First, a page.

'The People v. O.J. Simpson': How Accurate Was the Sixth Episode?

"What I was most impressed by with the actual Marcia Clark was how strong she seemed to be," said the former lead cops reporter for the Los Angeles Times.
Courtesy of FX
'The People v. O.J. Simpson'

Prosecutor Marcia Clark was under a tremendous amount of pressure during the O.J. Simpson criminal case, but she never cried openly in court, according to the reporter who most closely covered the case.

The sixth episode of FX's The People v. O.J. Simpson: American Crime Story, which aired Tuesday night and was titled "Marcia, Marcia, Marcia," showed a frazzled Clark — played by Sarah Paulson — who lost control of her emotions in the courtroom. And while the episode did a fantastic job of "humanizing" the character, it did not fully capture the actual person, Jim Newton, former lead cops reporter for the Los Angeles Times, tells The Hollywood Reporter.

"What I was most impressed by with the actual Marcia Clark was how strong she seemed to be. That, despite being buffeted from all kinds of directions in the middle of a case that was of such interest, ... she really seemed to hold her own and be strong and give as good as she got," says Newton, now a professor in UCLA's communication studies department and editor of the university's Blueprint magazine. "So, I felt that moment of her breaking down [in court] was humanizing in the show, but I actually think she is stronger than that suggests. Did she sniffle in a corner and I missed it? Maybe. But to me, it is not in keeping with the person whom I saw day in and day out be very strong and hold her own." 

But it is true that Clark was bombarded both in and out of the courtroom, Newton says. 

"It was never easy going against [Johnnie] Cochran. And Cochran was never as tough as he was in this case, at least in my experience," he says. "There was a very thick veneer of sexism in a lot of the coverage of [Clark]. I mean, the idea that we are actually going to have national conversations about her haircut — it was hard to believe at the time and it's hard to be reminded of it."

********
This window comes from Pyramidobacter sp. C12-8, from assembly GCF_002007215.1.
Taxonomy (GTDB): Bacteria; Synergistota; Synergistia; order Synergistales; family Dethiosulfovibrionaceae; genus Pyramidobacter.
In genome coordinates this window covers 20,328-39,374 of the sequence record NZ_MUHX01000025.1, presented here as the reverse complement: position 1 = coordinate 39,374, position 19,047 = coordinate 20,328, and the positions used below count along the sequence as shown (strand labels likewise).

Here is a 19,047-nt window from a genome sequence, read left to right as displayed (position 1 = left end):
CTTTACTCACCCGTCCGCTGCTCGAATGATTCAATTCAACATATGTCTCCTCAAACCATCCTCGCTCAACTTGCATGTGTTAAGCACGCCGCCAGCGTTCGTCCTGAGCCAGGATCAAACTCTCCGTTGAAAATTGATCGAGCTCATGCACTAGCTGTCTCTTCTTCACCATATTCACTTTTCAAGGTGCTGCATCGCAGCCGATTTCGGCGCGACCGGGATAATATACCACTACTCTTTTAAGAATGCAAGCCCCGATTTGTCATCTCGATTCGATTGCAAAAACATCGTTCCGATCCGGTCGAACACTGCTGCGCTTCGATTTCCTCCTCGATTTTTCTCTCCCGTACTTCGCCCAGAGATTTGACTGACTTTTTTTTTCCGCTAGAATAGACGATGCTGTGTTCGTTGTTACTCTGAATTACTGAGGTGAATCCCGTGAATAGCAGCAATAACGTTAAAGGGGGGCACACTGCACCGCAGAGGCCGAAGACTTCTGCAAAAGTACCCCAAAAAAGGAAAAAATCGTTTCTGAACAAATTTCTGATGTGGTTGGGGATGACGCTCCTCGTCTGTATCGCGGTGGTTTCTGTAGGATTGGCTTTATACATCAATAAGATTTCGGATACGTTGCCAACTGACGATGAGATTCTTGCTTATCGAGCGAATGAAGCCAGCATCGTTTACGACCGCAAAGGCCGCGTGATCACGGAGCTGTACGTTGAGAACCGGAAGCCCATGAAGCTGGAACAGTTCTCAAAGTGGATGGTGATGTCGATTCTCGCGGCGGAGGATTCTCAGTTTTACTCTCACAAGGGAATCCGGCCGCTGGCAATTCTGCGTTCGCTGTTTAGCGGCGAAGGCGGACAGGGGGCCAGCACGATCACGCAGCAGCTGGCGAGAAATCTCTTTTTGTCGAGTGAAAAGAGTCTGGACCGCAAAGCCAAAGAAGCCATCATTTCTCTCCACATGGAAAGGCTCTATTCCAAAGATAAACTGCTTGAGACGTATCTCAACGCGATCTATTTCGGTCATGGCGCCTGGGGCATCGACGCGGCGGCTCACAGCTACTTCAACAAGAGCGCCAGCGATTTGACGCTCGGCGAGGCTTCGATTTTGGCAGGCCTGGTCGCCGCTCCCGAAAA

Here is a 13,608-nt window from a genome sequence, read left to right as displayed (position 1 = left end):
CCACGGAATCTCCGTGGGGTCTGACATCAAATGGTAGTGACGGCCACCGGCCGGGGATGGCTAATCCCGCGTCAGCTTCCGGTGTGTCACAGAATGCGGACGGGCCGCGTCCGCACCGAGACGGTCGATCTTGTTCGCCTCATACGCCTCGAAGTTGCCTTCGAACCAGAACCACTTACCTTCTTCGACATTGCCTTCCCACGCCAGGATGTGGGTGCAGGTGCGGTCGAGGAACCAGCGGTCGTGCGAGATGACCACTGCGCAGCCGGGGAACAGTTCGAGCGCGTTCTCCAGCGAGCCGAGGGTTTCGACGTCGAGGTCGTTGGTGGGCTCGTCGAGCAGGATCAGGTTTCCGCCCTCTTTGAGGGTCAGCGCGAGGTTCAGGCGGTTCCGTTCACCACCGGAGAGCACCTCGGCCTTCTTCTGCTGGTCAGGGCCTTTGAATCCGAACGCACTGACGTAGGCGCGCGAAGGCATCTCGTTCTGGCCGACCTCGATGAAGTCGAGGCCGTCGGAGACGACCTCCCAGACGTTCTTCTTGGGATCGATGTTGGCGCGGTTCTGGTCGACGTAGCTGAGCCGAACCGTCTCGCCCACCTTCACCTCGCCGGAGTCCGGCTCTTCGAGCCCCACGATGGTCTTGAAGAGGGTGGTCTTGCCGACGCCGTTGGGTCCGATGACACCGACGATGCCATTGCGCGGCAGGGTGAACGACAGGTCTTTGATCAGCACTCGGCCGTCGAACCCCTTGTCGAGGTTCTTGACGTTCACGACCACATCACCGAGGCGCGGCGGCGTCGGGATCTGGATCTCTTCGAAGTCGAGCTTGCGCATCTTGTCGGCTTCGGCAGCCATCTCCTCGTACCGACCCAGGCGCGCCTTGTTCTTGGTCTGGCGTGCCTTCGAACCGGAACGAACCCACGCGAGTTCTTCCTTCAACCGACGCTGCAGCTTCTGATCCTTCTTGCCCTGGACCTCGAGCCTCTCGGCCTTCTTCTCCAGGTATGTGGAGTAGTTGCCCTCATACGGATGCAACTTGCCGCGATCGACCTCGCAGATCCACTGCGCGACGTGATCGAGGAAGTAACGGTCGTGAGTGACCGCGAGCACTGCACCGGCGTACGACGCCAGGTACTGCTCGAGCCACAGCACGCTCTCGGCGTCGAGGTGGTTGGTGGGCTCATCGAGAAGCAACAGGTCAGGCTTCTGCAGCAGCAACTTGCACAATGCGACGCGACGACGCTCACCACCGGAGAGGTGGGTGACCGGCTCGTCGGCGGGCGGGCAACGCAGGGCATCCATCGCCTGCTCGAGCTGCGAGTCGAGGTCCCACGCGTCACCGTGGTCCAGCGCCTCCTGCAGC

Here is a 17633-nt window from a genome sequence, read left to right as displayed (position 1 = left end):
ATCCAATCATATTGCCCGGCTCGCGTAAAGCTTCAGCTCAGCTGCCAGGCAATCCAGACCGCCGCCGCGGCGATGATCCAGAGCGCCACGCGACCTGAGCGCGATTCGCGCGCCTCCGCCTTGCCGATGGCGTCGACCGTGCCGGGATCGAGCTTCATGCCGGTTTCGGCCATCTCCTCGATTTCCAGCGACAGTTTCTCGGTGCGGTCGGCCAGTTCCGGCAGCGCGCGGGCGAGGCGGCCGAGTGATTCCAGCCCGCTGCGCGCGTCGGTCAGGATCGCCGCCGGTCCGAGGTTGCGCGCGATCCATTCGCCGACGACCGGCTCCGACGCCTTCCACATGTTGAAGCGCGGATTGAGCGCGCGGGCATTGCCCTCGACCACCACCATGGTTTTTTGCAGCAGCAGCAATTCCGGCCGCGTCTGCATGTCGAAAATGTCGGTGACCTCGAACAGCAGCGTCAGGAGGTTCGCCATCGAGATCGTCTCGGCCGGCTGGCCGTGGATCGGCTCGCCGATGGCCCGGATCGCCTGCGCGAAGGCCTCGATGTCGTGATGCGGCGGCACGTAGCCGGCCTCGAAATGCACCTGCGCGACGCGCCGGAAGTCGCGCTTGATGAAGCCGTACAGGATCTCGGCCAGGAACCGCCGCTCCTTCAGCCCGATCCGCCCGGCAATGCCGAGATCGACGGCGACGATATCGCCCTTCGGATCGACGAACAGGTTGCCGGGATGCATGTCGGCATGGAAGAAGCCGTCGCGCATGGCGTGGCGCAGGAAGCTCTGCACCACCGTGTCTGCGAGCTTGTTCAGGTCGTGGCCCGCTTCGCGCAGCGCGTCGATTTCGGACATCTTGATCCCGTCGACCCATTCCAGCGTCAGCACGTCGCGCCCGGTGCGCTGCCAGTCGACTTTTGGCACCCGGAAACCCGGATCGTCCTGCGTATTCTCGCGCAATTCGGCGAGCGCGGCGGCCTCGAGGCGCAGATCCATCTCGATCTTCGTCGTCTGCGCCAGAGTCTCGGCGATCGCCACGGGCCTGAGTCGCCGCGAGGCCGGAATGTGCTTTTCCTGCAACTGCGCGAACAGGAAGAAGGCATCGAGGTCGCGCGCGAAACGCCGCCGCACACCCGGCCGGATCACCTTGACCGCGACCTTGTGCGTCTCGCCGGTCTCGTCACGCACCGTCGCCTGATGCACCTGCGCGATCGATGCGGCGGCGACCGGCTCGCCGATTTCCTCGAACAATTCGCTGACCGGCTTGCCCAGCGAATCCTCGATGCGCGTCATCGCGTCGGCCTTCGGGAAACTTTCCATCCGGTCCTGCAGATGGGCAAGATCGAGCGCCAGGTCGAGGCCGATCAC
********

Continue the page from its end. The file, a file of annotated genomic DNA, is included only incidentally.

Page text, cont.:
Cochran is played by Courtney B. Vance in the series. 

Another aspect of the latest episode that didn't sit quite right with Newton was again the presentation of the Mark Fuhrman character, played by Steven Pasquale.

"I remain mystified by the way [the character] has come on only because ... there was never a serious debate, as far as I know, about the risks of putting him on [the stand to testify]," Newton says. "They clearly knew from the prelim on that he was a charismatic witness, but that he had these very troubling set of statements and a history that was all going to come in. So this notion of risking it, not knowing whether he's vulnerable or not, is just not true because he had testified at the prelim."

The pieces that ultimately set the character up to implode seem to be in place, but events are out of order, Newton maintains. Not showing Fuhrman on the stand during the prelim remains the largest qualm for Newton, he says. 

"I think there was legitimately a question of whether [the prosecution] would call him [to testify] at all," Newton says. "The problem with not calling him at all is then how do you introduce the glove, because he found it. So there are strong reasons to want him there because they wanted that glove in evidence. But they also knew that once they put him up there, the defense was going to go after him on the N-word and other things, so they took a gamble. And it doesn't feel to me that exact sequence of events has been captured correctly here."

However, that is not to say there are inaccuracies, Newton adds. 

"I do think they are capturing the essential fact of Fuhrman in the sense that he did get in the middle of the case, he did find the glove and he did blow up on them. That is all coming on correctly, but not coming in the way it actually unfolded."

As for the housekeeper not doing well on the stand, hurting the defense, that is accurate, Newton says. 

"It was not a good day for [the defense]," he adds. The actual testimony was longer, but the result was the same, he says. 

It is also true that reporters were looking into Cochran's past and allegations of domestic abuse, Newton says.  

"I do vaguely remember that issue coming up, and the reason I do remember that is because it was the first time I realized Cochran had been married before," he says. "Is it possible that someone at [the Times] was looking into that? Yes, absolutely."

As for the attorneys being hounded like movie stars when there were outside the courthouse, this is also accurate, Newton says. 

"There came a moment in this case where these people transcended being lawyers and became American cultural figures," he says.  

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